Since all of our members were nominated and voted upon to receive board member status, i'm assuming the same would be required for this board member.

I wasn't sure if robert's rule of order had a voting procedure requirement?

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Our bi-laws to do not specificaly call out a removal process.

Then it may be that he wasn't actually "removed."

He was voted to be removed from the board for lack of participation.

He did not attend or participate in a meeting until Nov. 2011.

RONR has no requirements for attendance, and little to say on participation. Do your bylaws?

All of our meetings are open to the public, so it was [n]ever clarified if he was attending as board member or patron of facility.

Well, this seems to cast a shadow on the third sentence of your original post.

Since all of our members were nominated and voted upon to receive board member status, i'm assuming the same would be required for this board member.

There are other ways of becoming a board member, but it's a fair assumption to start from.

I wasn't sure if robert's rule of order had a voting procedure requirement?

It comes up here and there.

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Our bi-laws do call out that a board member may be removed for lack of participation.

If a board member is absent from 3 consecutive meetings without reasonable excuse, than they are eligible to be removed.

This board member missed over 3 years of meetings, and we voted to have him removed.

He was never voted to be re-instated.

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"They are eligible to be removed"? Is that a direct quotation? Who decides if they're going to be removed once eligible? The gardener? The FLOTUS? The King of Norway?

Without any specification otherwise, the authority would be vested in the assembly of the society.

... or the Princess of Finland.

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Robert's does include a brief mention using the word reinstatement, on p. 308 in the section found between lines 24 an 30.

Yeah, but that's about reinstatement of members of the society.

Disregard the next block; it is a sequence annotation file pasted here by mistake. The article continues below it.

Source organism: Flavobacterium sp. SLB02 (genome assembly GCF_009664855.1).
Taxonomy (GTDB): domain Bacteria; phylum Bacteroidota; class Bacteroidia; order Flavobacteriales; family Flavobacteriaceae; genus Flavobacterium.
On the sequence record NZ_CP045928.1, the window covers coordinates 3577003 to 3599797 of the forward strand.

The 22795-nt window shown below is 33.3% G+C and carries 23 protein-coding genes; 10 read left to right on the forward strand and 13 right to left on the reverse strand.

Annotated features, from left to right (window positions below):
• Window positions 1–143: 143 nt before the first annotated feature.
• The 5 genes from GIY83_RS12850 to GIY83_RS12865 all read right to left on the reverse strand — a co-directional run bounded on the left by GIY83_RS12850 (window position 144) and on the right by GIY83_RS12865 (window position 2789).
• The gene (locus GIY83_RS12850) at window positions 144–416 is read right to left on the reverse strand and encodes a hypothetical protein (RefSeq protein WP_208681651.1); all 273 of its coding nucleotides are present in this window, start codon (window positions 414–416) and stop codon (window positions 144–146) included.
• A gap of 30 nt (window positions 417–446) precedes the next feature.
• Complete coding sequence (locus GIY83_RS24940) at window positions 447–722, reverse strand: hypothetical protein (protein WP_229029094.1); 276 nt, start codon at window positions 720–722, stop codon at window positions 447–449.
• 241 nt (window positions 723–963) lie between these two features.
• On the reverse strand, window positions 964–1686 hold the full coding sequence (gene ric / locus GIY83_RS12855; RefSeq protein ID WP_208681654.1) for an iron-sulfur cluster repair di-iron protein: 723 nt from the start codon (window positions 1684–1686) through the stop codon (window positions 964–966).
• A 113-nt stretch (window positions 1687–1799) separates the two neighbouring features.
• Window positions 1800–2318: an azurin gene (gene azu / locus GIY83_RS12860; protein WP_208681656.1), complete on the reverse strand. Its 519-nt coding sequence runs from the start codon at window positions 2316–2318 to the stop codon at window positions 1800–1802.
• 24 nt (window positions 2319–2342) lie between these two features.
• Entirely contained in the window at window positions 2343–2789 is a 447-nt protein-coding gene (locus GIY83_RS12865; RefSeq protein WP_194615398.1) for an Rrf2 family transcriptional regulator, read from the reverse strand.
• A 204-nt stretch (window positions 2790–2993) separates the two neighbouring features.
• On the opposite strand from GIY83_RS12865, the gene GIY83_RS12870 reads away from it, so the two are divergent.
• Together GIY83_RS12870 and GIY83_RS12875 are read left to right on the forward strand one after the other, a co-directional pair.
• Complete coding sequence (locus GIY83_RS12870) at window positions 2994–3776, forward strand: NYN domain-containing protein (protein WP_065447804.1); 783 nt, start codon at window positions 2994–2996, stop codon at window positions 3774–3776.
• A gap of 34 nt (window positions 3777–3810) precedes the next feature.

Our bi-laws to do not specificaly call out a removal process.

He was voted to be removed from the board for lack of participation.

He did not attend or participate in a meeting until Nov. 2011.

All of our meetings are open to the public, so it was mever clarified if he was attending as board member or patron of facility.

Since all of our members were nominated and voted upon to receive board member status, i'm assuming the same would be required for this board member.

I wasn't sure if robert's rule of order had a voting procedure requirement?

It's still not entirely clear that the board member was validly removed, but since you say he missed over three years of meetings and that he was removed two years ago, I imagine the board member's term is over by now anyway, so questions of "removal" and "reinstatement" are likely moot at this point.

The board member may be elected by the society during the next regular election of board members or he may be elected by the society to fill a vacancy (unless your Bylaws provide some other method for filling vacancies). In either case, see RONR, 11th ed., pgs. 438-446 for more information on elections. The threshold for election is majority vote.

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Robert's does include a brief mention using the word reinstatement, on p. 308 in the section found between lines 24 an 30.

Yeah, but that's about reinstatement of members of the society.

Well, that section does refer to expulsion from membership or office, and the mention of reinstatement doesn't refer singularly to expulsion from membership.